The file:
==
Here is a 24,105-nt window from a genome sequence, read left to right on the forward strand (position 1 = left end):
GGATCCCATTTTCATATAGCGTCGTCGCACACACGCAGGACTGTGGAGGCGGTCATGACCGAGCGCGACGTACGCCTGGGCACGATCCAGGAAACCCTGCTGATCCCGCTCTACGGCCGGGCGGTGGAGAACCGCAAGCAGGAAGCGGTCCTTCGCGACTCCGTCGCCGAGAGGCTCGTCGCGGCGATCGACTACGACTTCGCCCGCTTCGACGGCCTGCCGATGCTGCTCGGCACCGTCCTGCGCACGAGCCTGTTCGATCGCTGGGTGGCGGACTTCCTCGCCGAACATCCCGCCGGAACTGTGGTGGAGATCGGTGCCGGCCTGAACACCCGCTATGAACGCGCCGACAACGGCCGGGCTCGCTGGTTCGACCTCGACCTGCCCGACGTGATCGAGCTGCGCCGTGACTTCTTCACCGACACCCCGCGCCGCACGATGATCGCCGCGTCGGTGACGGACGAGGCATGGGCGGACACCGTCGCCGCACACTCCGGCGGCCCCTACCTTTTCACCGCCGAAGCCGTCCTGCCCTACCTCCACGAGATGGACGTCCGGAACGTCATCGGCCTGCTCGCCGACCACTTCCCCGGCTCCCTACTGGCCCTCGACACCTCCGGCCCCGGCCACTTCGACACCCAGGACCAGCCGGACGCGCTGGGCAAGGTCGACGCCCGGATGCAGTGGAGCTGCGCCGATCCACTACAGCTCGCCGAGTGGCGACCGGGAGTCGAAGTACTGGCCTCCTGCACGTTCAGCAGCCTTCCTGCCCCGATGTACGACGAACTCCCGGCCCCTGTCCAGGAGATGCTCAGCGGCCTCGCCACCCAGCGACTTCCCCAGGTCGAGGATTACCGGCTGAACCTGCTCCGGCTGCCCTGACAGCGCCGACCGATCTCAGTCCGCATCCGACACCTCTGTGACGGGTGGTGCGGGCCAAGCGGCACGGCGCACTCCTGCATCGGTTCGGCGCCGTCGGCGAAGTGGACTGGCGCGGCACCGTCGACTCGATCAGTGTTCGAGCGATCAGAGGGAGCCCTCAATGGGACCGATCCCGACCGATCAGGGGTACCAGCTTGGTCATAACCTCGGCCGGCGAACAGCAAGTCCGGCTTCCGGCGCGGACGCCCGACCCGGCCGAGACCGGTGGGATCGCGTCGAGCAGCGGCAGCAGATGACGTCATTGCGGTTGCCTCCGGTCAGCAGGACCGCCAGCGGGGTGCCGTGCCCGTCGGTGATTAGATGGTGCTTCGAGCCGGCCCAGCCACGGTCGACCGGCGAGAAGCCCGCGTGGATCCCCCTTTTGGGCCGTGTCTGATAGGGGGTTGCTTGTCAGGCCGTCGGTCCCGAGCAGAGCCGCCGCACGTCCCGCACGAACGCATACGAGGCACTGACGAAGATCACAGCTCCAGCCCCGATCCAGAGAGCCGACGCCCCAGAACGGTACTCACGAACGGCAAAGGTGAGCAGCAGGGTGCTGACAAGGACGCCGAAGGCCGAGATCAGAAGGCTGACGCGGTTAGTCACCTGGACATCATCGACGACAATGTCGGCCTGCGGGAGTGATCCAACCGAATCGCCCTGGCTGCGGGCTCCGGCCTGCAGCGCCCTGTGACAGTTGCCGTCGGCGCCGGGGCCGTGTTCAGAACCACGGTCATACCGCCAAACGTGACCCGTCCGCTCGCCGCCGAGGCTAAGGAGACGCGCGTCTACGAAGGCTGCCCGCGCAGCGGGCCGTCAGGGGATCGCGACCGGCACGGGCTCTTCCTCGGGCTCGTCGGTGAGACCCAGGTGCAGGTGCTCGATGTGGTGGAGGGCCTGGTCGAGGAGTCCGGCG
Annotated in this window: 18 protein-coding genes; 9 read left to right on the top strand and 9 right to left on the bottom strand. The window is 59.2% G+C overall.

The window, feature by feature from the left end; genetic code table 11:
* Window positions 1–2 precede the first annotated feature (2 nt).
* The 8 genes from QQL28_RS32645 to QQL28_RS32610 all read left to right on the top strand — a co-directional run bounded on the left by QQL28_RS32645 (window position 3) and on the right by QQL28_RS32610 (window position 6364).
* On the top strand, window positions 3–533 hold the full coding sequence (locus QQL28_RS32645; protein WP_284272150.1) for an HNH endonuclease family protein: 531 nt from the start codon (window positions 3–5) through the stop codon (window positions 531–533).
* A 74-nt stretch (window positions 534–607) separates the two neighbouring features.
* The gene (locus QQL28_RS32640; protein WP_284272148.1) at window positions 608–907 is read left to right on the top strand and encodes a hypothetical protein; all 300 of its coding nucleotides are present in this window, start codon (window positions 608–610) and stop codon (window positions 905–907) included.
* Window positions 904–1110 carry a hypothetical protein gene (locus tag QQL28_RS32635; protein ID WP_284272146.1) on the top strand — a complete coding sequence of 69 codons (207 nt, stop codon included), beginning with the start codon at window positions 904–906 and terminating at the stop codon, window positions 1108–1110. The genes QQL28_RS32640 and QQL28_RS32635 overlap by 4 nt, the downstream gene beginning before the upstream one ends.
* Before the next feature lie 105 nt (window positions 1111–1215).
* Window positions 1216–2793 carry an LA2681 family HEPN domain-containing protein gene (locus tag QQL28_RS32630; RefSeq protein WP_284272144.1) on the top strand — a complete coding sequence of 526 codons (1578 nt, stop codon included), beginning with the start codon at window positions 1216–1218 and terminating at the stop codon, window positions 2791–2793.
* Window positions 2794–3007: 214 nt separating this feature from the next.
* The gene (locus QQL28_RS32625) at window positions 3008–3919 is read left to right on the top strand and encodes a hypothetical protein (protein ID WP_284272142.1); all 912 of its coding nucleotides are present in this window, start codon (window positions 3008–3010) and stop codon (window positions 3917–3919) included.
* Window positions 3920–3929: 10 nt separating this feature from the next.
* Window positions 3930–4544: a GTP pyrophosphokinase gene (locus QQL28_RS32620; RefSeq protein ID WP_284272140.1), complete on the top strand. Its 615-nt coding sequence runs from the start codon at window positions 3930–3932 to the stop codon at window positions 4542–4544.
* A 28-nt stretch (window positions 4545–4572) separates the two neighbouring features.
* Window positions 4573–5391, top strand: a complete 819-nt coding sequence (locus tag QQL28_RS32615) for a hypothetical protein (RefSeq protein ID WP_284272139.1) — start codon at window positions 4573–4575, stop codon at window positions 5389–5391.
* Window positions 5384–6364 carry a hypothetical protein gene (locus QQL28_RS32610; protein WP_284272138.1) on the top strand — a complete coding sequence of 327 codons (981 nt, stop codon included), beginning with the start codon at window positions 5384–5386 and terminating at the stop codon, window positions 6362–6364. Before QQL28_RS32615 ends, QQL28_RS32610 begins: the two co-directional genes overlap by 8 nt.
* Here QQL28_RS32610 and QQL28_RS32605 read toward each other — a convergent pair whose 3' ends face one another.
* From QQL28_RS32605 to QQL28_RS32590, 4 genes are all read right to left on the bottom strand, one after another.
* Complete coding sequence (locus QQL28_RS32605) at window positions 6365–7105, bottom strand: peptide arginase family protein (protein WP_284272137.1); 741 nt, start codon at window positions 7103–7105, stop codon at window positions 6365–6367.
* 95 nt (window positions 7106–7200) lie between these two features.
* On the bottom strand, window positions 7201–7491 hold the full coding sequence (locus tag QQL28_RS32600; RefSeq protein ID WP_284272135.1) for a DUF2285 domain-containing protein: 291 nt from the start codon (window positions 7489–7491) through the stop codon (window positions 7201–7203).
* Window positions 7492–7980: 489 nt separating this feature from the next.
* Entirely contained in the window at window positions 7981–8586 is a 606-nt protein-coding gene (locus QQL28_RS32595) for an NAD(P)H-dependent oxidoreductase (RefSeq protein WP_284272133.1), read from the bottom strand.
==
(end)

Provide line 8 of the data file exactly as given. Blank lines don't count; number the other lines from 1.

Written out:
* A 74-nt stretch (window positions 534–607) separates the two neighbouring features.